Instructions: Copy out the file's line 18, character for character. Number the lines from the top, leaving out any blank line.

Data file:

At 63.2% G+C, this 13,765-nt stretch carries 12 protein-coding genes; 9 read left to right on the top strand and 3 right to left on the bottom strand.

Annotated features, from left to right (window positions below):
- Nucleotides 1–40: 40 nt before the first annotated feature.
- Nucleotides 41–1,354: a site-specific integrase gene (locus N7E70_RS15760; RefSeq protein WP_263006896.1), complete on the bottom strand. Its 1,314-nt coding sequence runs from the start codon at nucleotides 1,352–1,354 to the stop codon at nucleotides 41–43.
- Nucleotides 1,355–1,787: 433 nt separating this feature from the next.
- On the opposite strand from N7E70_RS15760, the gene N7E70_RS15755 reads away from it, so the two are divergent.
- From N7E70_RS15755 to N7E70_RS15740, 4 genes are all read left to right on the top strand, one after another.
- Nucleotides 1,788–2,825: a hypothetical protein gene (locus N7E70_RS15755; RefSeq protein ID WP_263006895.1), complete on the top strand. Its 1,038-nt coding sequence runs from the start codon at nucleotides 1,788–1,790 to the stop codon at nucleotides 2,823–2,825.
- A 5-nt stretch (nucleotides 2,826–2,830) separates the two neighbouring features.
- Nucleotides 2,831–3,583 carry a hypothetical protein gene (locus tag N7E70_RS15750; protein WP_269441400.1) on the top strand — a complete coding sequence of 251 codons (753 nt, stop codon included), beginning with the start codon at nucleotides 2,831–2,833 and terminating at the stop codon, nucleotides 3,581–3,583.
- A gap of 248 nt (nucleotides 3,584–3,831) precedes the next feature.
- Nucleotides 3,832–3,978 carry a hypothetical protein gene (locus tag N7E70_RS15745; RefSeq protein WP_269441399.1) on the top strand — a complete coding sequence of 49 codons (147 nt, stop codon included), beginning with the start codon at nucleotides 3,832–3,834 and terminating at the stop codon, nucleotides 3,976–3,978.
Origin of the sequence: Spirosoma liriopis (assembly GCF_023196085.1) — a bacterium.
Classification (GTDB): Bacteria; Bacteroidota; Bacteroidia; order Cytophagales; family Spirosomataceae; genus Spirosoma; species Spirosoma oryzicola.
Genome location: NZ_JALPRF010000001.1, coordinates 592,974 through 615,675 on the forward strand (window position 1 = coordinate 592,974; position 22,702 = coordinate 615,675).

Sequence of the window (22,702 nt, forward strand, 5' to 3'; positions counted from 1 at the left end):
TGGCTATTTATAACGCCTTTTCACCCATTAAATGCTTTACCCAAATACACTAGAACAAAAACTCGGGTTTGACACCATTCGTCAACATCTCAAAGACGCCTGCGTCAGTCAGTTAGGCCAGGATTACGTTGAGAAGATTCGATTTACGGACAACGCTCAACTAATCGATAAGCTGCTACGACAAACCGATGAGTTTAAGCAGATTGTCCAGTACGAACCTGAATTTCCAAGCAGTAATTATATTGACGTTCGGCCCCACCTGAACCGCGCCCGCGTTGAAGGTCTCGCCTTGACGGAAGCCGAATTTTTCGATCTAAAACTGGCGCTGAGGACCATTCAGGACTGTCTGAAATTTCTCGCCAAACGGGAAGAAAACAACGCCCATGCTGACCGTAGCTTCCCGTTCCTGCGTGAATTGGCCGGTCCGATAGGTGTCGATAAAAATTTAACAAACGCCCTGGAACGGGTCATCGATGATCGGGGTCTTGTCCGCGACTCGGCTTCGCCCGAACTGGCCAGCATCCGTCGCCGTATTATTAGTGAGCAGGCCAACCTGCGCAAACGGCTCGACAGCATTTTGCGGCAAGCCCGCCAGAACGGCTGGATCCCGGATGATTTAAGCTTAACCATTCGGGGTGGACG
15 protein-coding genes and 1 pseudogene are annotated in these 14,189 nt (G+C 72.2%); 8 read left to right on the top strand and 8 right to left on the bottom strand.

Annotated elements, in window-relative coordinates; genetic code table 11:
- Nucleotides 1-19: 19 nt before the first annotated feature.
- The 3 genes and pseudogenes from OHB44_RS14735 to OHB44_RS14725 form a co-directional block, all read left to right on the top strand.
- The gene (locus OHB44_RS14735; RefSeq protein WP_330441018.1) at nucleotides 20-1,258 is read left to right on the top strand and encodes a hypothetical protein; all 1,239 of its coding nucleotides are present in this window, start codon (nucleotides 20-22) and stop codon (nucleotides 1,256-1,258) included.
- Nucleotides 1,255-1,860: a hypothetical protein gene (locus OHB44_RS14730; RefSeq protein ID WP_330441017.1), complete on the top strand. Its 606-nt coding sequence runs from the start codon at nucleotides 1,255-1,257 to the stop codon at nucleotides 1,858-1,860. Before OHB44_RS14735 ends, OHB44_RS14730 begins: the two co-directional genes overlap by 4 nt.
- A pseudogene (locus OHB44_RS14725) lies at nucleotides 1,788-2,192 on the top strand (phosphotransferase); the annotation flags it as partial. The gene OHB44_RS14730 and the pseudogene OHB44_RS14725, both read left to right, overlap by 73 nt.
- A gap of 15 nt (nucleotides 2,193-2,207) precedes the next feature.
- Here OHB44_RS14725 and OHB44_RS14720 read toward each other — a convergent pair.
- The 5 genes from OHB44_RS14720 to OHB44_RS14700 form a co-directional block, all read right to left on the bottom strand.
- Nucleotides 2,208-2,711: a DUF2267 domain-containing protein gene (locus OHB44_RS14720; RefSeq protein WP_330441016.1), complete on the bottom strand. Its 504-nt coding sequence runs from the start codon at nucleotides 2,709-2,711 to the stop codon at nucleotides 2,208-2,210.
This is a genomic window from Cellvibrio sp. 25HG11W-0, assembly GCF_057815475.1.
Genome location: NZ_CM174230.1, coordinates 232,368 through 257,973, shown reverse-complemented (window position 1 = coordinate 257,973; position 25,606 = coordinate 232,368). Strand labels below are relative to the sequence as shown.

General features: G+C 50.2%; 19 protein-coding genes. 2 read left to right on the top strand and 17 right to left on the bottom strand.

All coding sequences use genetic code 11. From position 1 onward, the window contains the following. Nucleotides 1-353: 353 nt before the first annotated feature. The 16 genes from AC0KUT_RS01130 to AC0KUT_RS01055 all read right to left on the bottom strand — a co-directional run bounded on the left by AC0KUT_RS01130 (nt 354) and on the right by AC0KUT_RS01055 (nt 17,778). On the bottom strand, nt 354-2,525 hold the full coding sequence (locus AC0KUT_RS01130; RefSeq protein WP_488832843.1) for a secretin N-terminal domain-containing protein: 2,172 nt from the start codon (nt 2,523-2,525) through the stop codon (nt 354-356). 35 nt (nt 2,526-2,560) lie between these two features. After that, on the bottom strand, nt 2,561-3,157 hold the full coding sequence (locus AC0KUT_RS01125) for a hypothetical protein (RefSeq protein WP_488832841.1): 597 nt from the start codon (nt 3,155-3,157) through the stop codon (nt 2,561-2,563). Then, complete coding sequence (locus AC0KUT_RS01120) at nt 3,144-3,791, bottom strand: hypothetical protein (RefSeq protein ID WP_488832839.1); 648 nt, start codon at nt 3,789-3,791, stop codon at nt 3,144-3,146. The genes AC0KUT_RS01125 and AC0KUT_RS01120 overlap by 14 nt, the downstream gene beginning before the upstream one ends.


15 protein-coding genes and 1 pseudogene are annotated in these 14,189 nt (G+C 72.2%); 8 read left to right on the top strand and 8 right to left on the bottom strand.